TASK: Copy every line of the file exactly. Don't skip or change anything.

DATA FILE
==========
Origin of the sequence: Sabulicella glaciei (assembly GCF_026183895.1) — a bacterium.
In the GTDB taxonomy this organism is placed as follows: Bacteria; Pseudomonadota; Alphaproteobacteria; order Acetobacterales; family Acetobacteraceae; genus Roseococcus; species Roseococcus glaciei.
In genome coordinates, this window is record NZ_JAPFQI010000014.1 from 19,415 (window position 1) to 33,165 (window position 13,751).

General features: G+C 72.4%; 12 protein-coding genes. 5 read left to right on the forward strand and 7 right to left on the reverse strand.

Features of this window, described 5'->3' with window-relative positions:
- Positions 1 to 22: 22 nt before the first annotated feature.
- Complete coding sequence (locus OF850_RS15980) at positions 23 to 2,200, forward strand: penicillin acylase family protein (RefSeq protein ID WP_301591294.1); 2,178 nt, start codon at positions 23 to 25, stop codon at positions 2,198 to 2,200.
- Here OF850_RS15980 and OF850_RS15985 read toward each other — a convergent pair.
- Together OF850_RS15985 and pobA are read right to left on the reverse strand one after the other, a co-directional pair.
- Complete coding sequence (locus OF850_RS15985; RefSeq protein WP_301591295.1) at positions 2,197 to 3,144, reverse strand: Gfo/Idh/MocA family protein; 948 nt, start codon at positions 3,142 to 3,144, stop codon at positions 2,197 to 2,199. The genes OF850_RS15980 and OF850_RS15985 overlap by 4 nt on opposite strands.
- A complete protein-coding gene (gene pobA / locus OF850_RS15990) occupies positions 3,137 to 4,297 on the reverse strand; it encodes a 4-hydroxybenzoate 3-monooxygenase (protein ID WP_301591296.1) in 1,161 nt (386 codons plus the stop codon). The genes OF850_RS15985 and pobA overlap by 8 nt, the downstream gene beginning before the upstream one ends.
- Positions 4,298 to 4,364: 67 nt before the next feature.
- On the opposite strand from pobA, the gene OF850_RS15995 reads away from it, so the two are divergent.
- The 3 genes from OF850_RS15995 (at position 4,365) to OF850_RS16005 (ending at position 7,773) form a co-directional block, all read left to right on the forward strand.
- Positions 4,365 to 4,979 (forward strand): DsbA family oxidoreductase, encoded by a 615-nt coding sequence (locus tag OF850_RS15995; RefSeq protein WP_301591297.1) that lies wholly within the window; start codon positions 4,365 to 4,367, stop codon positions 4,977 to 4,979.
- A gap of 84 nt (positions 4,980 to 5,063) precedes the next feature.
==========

Origin of the sequence: Sabulicella glaciei (assembly GCF_026183895.1) — a bacterium.
In the GTDB taxonomy this organism is placed as follows: Bacteria; Pseudomonadota; Alphaproteobacteria; order Acetobacterales; family Acetobacteraceae; genus Roseococcus; species Roseococcus glaciei.
In genome coordinates, this window is record NZ_JAPFQI010000014.1 from 19,415 (window position 1) to 33,165 (window position 13,751).

General features: G+C 72.4%; 12 protein-coding genes. 5 read left to right on the forward strand and 7 right to left on the reverse strand.

Features of this window, described 5'->3' with window-relative positions:
- Positions 1 to 22: 22 nt before the first annotated feature.
- Complete coding sequence (locus OF850_RS15980) at positions 23 to 2,200, forward strand: penicillin acylase family protein (RefSeq protein ID WP_301591294.1); 2,178 nt, start codon at positions 23 to 25, stop codon at positions 2,198 to 2,200.
- Here OF850_RS15980 and OF850_RS15985 read toward each other — a convergent pair.
- Together OF850_RS15985 and pobA are read right to left on the reverse strand one after the other, a co-directional pair.
- Complete coding sequence (locus OF850_RS15985; RefSeq protein WP_301591295.1) at positions 2,197 to 3,144, reverse strand: Gfo/Idh/MocA family protein; 948 nt, start codon at positions 3,142 to 3,144, stop codon at positions 2,197 to 2,199. The genes OF850_RS15980 and OF850_RS15985 overlap by 4 nt on opposite strands.
- A complete protein-coding gene (gene pobA / locus OF850_RS15990) occupies positions 3,137 to 4,297 on the reverse strand; it encodes a 4-hydroxybenzoate 3-monooxygenase (protein ID WP_301591296.1) in 1,161 nt (386 codons plus the stop codon). The genes OF850_RS15985 and pobA overlap by 8 nt, the downstream gene beginning before the upstream one ends.
- Positions 4,298 to 4,364: 67 nt before the next feature.
- On the opposite strand from pobA, the gene OF850_RS15995 reads away from it, so the two are divergent.
- The 3 genes from OF850_RS15995 (at position 4,365) to OF850_RS16005 (ending at position 7,773) form a co-directional block, all read left to right on the forward strand.
- Positions 4,365 to 4,979 (forward strand): DsbA family oxidoreductase, encoded by a 615-nt coding sequence (locus tag OF850_RS15995; RefSeq protein WP_301591297.1) that lies wholly within the window; start codon positions 4,365 to 4,367, stop codon positions 4,977 to 4,979.
- A gap of 84 nt (positions 4,980 to 5,063) precedes the next feature.